Beyond The Town Hall: Online Tools For Engaging the Public

Moderated by Larry Schooler

 

Governments around the world are starting to see the power of the public to influence and improve their policies and initiatives.  But how can the public meaningfully engage in policy discussions if they can’t physically show up at city hall, the state capitol, the White House, or another seat of power?  The online space holds enormous opportunities for meaningfully engaging large populations in critical discussions on controversial topics affecting their communities, their states, and their countries, but those tools come with risks and challenges of their own.    

Join Larry Schooler for an active weeklong discussion of ways to use online technology for engaging the public in resolving community and broader public conflicts; tools that work; strategies that make sense; and challenges to overcome.

 

Moderator Bio:

Larry Schooler oversees community engagement, public input, and conflict resolution projects for the City of Austin, Texas. He is also the President-elect for the U.S. affiliate of the International Association for Public Participation (IAP2) and an adjunct lecturer at Southern Methodist University.

Larry mediates disputes on behalf of the U.S. Department of Defense and is a Fellow at the Center for Public Policy Dispute Resolution at the University of Texas. He serves as a member of the board of Interfaith Action of Central Texas (iACT). He is active with Mediators Beyond Borders and the Association for Conflict Resolution. In the past, he has volunteered with Big Brothers Big Sisters, Safeplace, and the Anti-Defamation League.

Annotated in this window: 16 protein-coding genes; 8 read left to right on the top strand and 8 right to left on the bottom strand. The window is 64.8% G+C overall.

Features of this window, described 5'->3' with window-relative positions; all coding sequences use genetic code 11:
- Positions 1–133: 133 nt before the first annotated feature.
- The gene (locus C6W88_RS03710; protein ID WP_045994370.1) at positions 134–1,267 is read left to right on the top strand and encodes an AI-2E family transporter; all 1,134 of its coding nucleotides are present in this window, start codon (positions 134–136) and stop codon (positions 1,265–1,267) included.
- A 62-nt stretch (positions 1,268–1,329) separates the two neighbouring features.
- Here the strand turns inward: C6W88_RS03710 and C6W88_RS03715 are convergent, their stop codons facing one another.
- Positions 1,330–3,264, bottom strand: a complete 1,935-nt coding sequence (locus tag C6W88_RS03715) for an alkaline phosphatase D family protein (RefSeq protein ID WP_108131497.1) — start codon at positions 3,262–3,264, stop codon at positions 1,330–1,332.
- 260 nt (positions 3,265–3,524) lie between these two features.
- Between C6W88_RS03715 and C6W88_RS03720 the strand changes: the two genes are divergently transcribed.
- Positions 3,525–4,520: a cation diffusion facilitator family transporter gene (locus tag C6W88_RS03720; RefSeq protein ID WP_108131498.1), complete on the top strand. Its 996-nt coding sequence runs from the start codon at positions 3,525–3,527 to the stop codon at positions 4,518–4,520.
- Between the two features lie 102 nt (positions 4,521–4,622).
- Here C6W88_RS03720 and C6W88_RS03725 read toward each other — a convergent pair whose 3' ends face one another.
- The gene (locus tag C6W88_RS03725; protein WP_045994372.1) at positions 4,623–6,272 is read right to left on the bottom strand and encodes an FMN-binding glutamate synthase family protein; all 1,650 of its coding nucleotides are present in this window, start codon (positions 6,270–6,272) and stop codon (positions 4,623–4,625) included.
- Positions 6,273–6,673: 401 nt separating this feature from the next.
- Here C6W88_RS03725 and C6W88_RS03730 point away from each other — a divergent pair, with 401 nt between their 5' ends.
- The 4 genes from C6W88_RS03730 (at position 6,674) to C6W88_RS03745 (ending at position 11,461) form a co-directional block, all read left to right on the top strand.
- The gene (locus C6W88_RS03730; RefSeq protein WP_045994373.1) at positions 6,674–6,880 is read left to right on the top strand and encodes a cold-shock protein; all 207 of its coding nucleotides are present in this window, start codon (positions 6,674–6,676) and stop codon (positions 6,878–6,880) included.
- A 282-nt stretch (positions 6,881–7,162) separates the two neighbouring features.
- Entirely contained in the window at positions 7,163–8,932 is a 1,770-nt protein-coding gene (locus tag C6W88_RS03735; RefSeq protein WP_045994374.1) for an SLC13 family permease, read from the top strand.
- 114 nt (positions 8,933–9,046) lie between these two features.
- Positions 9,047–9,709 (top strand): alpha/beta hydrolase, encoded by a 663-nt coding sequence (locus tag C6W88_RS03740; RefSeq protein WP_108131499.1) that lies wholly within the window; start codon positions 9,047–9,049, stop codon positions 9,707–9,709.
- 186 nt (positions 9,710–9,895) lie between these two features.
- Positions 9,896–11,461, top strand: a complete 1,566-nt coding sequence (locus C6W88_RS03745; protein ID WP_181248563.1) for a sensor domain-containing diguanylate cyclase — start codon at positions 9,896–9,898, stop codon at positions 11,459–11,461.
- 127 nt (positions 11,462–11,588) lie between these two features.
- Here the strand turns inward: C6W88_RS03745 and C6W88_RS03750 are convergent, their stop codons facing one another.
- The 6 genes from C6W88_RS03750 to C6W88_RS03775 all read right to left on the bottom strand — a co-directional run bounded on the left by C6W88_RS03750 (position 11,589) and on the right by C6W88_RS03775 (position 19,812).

Larry holds a master's degree in conflict analysis and resolution and a bachelor's degree in history. He is the author of a manual entitled "The 'Public' in Public Policy: Keys to a Successful Community Meeting" and a forthcoming book on the first Truth and Reconciliation Commission in the United States and related projects elsewhere. In his former career, Larry was an award-winning reporter for NPR stations across the country and as a freelance reporter for National Public Radio, Voice of America, and magazines.

Larry is married to commercial real estate broker Jolie Schooler, the founder of the Green Knot real estate networking group and an active leader in Commercial Real Estate Women (CREW). He is also the father to Sammy Schooler, born in August, 2011. In his nonexistent spare time, he trains for marathons.

 

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Great topic Larry. I think the term Online Dispute Resolution focuses too much on "Dispute" sometimes, leaving out the important work of public engagement. I guess you could say that all politics is a form of conflict resolution, seeking to provide a "check and balance" system to prevent any one group from overpowering others, but that is a stretch. 

Anyway, I think Public Engagement work should be clearly in the ODR field. 

One really nice example of the range of this work is this report from the Deliberative Democracy Consortium.

 

Agree 100%, Bill!  Matt Leighninger is a friend and colleague with whom I am collaborating on a book chapter on this very subject, based on the research you cite!